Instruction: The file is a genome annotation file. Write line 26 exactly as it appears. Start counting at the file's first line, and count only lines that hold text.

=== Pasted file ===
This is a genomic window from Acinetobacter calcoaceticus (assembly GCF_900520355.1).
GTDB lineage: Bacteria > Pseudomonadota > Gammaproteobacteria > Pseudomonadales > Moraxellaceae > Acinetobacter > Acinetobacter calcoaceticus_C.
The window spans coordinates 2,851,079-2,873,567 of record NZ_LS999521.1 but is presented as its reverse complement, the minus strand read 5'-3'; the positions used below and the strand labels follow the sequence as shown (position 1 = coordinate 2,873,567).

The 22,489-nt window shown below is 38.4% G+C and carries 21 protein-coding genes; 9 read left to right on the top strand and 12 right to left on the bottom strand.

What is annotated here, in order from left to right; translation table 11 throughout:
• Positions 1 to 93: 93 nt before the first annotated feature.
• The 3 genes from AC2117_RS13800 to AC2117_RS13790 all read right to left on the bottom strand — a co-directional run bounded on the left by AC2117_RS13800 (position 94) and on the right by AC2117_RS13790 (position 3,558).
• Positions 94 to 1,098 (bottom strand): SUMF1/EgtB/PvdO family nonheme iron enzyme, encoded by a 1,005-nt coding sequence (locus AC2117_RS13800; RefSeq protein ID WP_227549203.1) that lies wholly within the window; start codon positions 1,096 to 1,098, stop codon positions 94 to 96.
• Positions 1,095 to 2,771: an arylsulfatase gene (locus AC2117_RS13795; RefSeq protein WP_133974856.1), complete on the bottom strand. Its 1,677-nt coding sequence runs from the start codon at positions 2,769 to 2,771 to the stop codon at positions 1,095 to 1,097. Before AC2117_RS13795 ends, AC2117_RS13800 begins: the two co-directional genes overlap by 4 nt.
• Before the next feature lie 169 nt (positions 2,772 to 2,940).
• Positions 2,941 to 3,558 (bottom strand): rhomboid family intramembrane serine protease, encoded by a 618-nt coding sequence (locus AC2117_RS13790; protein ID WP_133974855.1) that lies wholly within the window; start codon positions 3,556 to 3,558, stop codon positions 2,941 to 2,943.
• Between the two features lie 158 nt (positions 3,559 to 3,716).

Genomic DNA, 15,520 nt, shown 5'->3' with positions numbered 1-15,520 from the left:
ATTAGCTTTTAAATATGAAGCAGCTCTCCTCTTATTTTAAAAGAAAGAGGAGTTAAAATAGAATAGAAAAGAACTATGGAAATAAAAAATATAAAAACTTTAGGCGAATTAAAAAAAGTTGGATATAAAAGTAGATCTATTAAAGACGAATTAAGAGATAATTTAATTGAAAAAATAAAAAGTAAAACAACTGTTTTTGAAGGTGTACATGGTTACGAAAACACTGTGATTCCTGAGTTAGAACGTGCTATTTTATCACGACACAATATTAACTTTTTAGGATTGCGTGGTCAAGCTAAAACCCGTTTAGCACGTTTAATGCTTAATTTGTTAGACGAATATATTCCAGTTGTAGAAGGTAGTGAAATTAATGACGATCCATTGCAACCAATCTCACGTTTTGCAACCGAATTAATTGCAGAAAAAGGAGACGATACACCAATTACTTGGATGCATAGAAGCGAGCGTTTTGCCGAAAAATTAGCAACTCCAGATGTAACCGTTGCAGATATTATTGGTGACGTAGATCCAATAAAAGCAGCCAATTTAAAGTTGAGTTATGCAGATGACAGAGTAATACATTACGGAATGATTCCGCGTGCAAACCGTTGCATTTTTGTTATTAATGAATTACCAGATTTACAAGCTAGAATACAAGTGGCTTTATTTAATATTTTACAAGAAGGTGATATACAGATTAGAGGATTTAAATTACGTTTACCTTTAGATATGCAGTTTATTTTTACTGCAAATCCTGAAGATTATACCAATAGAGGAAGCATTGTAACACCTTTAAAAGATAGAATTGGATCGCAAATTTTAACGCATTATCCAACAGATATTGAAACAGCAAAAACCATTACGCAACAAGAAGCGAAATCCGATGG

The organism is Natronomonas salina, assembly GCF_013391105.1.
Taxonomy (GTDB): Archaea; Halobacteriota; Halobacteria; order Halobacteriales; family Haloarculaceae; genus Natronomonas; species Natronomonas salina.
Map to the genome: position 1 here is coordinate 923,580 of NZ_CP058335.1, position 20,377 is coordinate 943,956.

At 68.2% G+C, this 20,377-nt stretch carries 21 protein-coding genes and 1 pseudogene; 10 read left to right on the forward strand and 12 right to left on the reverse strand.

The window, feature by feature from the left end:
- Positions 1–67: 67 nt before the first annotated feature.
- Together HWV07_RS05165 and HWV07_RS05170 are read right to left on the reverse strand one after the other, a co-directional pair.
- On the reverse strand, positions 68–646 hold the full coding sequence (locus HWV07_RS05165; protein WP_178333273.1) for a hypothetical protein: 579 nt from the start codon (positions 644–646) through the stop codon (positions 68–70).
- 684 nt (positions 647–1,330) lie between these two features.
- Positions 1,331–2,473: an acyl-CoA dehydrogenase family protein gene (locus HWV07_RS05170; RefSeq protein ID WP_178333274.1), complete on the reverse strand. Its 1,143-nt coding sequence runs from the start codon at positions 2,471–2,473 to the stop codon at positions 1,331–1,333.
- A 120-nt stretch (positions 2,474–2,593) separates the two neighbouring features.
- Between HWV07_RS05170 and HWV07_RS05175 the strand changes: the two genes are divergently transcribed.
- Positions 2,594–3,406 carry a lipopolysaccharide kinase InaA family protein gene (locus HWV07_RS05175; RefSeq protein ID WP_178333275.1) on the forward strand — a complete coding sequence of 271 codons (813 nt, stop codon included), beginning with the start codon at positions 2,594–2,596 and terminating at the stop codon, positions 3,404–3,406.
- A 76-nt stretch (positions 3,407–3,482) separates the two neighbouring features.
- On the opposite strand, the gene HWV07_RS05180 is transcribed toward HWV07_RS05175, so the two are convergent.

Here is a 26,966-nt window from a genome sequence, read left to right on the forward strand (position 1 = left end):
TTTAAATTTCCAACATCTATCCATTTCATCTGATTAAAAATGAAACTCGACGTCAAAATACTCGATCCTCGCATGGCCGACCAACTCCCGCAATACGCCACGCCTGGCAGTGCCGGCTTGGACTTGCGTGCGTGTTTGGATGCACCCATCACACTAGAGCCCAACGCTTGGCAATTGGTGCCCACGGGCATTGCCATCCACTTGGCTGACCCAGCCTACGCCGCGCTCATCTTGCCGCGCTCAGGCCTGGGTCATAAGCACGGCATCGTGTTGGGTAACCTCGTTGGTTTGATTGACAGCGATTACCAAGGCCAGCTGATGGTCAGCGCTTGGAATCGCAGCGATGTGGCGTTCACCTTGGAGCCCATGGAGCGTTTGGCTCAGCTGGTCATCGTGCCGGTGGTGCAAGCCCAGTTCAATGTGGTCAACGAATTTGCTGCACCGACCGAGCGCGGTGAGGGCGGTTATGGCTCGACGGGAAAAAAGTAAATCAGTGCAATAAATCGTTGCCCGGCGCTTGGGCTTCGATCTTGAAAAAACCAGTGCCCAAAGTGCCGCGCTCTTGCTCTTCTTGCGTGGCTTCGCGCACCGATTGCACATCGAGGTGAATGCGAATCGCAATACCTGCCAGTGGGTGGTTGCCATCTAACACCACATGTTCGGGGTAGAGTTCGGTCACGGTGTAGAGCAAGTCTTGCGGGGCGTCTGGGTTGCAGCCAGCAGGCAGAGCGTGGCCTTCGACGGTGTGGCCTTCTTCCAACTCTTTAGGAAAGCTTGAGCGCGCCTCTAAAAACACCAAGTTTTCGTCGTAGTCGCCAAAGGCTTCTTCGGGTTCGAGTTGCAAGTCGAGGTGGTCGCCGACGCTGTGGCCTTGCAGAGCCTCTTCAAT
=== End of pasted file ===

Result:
- Between HWV07_RS05170 and HWV07_RS05175 the strand changes: the two genes are divergently transcribed.